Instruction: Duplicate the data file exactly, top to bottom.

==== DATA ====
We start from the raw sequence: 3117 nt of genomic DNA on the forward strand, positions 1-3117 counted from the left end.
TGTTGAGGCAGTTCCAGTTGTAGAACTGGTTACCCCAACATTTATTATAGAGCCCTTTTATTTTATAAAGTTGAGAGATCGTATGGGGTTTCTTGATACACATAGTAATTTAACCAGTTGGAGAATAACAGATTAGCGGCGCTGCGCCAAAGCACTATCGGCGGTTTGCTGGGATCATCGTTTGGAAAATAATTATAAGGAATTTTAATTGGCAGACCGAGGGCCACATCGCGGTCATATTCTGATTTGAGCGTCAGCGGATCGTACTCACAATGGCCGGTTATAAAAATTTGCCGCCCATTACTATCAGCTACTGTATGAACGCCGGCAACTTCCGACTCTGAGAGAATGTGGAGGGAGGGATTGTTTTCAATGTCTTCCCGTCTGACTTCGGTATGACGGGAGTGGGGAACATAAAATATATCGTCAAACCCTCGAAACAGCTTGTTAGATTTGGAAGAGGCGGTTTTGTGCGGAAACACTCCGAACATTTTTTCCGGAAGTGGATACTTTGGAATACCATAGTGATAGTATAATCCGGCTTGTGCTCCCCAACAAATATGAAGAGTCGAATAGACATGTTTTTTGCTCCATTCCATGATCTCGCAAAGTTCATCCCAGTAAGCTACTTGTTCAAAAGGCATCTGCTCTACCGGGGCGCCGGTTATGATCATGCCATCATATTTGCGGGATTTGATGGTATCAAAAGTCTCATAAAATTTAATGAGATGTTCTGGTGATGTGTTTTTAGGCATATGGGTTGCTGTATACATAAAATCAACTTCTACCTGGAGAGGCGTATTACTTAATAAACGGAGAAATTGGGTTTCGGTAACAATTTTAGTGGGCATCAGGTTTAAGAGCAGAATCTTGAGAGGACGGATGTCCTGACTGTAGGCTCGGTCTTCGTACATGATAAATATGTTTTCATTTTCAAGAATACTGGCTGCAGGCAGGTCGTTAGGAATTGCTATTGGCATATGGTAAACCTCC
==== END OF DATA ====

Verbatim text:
We start from the raw sequence: 3117 nt of genomic DNA on the forward strand, positions 1-3117 counted from the left end.
TGTTGAGGCAGTTCCAGTTGTAGAACTGGTTACCCCAACATTTATTATAGAGCCCTTTTATTTTATAAAGTTGAGAGATCGTATGGGGTTTCTTGATACACATAGTAATTTAACCAGTTGGAGAATAACAGATTAGCGGCGCTGCGCCAAAGCACTATCGGCGGTTTGCTGGGATCATCGTTTGGAAAATAATTATAAGGAATTTTAATTGGCAGACCGAGGGCCACATCGCGGTCATATTCTGATTTGAGCGTCAGCGGATCGTACTCACAATGGCCGGTTATAAAAATTTGCCGCCCATTACTATCAGCTACTGTATGAACGCCGGCAACTTCCGACTCTGAGAGAATGTGGAGGGAGGGATTGTTTTCAATGTCTTCCCGTCTGACTTCGGTATGACGGGAGTGGGGAACATAAAATATATCGTCAAACCCTCGAAACAGCTTGTTAGATTTGGAAGAGGCGGTTTTGTGCGGAAACACTCCGAACATTTTTTCCGGAAGTGGATACTTTGGAATACCATAGTGATAGTATAATCCGGCTTGTGCTCCCCAACAAATATGAAGAGTCGAATAGACATGTTTTTTGCTCCATTCCATGATCTCGCAAAGTTCATCCCAGTAAGCTACTTGTTCAAAAGGCATCTGCTCTACCGGGGCGCCGGTTATGATCATGCCATCATATTTGCGGGATTTGATGGTATCAAAAGTCTCATAAAATTTAATGAGATGTTCTGGTGATGTGTTTTTAGGCATATGGGTTGCTGTATACATAAAATCAACTTCTACCTGGAGAGGCGTATTACTTAATAAACGGAGAAATTGGGTTTCGGTAACAATTTTAGTGGGCATCAGGTTTAAGAGCAGAATCTTGAGAGGACGGATGTCCTGACTGTAGGCTCGGTCTTCGTACATGATAAATATGTTTTCATTTTCAAGAATACTGGCTGCAGGCAGGTCGTTAGGAATTGCTATTGGCATATGGTAAACCTCC